Through the program’s first 10 years, all but three of the Michigan men’s soccer team’s matchups against Ohio State have ended 1-0. Saturday night’s meeting at the U-M Soccer Complex was no different, and it was the Wolverines’ turn to come up on the short end of the box score.
Michigan’s inability to score was not due to a lack of scoring chances, as the 24-12 shot differential went in favor of the Wolverines. It was just a matter of not executing properly.
Already trailing the 23rd-ranked Buckeyes (1-0 Big Ten, 5-2-1 overall) by one goal early on, freshman forward Soony Saad was tripped up in the box and was awarded a penalty shot.
Michigan coach Steve Burns sent senior Justin Meram to take the kick.
“A penalty kick was what you’d expect when you have a great crowd here and a guy goes down in the box,” Burns said. “Now we had to make it. Justin was the guy that we talked about would take a penalty kick if there was one.”
Meram looked at the goalkeeper, eyed the ball, and postmarked a low shot to the right side of the goal. But the keeper guessed correctly, dove and grabbed the ball, quieting the crowd by erasing what seemed like a sure goal.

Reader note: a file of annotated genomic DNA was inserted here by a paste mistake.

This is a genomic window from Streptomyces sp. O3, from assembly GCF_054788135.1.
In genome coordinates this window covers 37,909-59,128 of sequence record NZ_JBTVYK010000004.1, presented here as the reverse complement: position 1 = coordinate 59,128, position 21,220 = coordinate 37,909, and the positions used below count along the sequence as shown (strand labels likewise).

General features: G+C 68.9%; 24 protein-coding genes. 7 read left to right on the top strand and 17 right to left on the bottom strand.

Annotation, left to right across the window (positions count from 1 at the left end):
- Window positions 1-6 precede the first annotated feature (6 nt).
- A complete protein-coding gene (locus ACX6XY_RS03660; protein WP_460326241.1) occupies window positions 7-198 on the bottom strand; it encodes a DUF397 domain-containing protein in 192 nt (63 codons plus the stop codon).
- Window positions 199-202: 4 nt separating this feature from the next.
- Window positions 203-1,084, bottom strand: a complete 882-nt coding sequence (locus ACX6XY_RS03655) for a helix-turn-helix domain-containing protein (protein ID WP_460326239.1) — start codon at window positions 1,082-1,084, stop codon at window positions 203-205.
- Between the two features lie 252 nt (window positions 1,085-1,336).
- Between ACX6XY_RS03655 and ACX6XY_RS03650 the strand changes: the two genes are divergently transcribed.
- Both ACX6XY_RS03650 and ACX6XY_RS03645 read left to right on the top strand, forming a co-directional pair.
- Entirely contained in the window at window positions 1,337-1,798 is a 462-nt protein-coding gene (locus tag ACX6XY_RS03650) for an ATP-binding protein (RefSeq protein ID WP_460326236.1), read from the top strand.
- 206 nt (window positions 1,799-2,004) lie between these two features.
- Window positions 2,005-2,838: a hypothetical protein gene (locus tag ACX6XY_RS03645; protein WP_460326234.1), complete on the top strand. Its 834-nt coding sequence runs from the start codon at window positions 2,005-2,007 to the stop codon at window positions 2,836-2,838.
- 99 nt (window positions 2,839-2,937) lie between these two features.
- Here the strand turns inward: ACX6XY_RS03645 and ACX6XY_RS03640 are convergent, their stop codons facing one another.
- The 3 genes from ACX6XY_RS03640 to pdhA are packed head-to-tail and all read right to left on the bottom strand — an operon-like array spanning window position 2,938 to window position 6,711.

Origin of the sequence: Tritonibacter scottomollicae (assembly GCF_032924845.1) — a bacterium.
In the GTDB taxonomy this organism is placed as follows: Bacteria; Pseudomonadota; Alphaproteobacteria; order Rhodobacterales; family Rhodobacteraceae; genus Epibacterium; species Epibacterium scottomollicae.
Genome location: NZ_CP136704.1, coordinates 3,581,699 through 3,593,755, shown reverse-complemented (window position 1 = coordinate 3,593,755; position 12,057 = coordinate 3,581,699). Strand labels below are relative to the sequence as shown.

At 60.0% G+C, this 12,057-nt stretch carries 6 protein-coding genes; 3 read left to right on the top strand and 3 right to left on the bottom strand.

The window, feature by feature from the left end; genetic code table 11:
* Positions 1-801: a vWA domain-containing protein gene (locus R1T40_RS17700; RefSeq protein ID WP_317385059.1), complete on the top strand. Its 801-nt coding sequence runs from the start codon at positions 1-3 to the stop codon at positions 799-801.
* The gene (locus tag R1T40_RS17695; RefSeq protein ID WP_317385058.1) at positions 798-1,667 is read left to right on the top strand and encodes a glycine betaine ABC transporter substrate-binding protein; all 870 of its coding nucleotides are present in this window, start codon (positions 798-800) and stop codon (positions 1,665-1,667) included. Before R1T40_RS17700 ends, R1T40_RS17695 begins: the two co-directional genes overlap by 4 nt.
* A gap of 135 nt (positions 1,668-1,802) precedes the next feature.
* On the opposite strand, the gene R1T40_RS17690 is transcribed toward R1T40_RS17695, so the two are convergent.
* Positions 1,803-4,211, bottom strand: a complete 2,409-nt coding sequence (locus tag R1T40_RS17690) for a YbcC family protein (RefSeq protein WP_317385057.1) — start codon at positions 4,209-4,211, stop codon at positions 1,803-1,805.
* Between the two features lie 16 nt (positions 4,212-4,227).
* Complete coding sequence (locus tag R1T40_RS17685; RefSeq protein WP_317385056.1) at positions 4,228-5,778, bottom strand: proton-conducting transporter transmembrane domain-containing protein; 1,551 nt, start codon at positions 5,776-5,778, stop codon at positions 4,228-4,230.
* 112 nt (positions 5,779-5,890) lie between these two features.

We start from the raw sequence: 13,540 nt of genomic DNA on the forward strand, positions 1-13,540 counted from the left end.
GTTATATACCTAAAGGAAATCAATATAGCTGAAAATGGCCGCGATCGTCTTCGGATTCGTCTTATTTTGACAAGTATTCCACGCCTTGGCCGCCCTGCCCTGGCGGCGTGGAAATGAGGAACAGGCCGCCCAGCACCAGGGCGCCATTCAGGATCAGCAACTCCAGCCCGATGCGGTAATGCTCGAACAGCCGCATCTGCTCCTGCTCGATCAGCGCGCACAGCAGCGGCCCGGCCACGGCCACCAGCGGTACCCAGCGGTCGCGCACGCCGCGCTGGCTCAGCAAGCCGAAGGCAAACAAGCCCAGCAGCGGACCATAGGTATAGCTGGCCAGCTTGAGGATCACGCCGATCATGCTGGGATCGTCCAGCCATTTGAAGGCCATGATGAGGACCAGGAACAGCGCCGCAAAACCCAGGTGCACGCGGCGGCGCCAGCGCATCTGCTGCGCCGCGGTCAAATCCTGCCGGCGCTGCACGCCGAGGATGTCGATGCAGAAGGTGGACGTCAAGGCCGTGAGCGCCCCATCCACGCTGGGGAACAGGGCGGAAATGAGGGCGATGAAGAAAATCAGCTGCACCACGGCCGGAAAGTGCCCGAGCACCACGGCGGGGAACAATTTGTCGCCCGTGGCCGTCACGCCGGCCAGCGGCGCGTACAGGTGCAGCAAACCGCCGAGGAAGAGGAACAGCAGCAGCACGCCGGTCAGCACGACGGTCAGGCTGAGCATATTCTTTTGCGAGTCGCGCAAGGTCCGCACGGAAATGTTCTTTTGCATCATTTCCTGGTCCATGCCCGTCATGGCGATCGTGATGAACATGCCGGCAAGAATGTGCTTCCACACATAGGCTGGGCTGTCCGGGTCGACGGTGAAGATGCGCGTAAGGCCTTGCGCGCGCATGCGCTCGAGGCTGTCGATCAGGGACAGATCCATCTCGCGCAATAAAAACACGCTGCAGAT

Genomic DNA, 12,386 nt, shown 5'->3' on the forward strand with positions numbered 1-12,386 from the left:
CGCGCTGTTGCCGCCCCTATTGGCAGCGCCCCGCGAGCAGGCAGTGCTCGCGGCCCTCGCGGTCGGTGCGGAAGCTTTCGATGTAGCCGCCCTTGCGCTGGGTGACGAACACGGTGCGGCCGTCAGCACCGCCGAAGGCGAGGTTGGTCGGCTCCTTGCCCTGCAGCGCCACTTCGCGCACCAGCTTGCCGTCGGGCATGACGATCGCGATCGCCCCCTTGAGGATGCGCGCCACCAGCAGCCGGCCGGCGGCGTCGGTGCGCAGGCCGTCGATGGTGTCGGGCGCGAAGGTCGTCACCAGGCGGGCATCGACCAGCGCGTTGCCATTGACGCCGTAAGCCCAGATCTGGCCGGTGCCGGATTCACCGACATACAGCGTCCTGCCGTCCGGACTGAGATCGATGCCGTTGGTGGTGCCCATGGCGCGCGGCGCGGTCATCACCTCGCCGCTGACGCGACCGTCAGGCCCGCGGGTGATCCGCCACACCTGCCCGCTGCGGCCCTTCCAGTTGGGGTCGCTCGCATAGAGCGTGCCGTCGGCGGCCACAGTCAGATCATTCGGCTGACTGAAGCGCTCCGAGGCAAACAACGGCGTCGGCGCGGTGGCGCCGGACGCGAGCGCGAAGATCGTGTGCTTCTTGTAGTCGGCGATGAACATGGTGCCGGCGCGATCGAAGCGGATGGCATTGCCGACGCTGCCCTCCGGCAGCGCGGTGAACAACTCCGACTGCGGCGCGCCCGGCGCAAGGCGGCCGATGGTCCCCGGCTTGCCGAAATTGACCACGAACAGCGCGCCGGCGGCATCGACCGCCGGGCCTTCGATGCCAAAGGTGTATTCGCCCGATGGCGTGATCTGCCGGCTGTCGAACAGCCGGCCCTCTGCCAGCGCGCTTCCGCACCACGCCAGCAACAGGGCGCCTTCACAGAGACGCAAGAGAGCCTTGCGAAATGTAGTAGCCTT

Just a few minutes later, Saad received a free kick from about 30 yards out. His shot rifled through the defense and beat the goalkeeper, but it hit the crossbar and ricocheted high above the net.
After that, the scoring chances consisted mostly of long-range shots, which looked impressive in the box score but made no difference on the scoreboard.
Although the offense carried the play throughout most of the match, a pair of notable missed opportunities diminished the momentum and crowd noise. The Wolverines (0-1 Big Ten, 4-2-3 overall) caught themselves pressing and were unable to sustain many lengthy offensive attacks.
Burns attributed the lack of offensive success to the tension and pressure that was added when Ohio State managed to take the early lead.
“(After that goal,) we never really made their keeper make a big-time save,” Burns said. “I think that shows a tightness of our shooters right now.
“In soccer, you are just shooting at general areas. Right now our guys are shooting at the goal and hoping they get it there, whereas when you’re loose and when you’re seeing the game and confident, that goal looks so big and you see the area you’re shooting at.”
After dominating the Buckeyes in every offensive category except scoring, Michigan still leads the Big Ten in shot totals. And according to Burns, it’s only a matter of time before those kicks start finding the back of the net again.
“I tell the team, ‘Soccer is an accumulative game — you have to do the right thing more often than not and it all adds up and eventually leads to a goal,’ ” Burns said. “We’re due for a breakout game where we put three, four or five goals on someone.”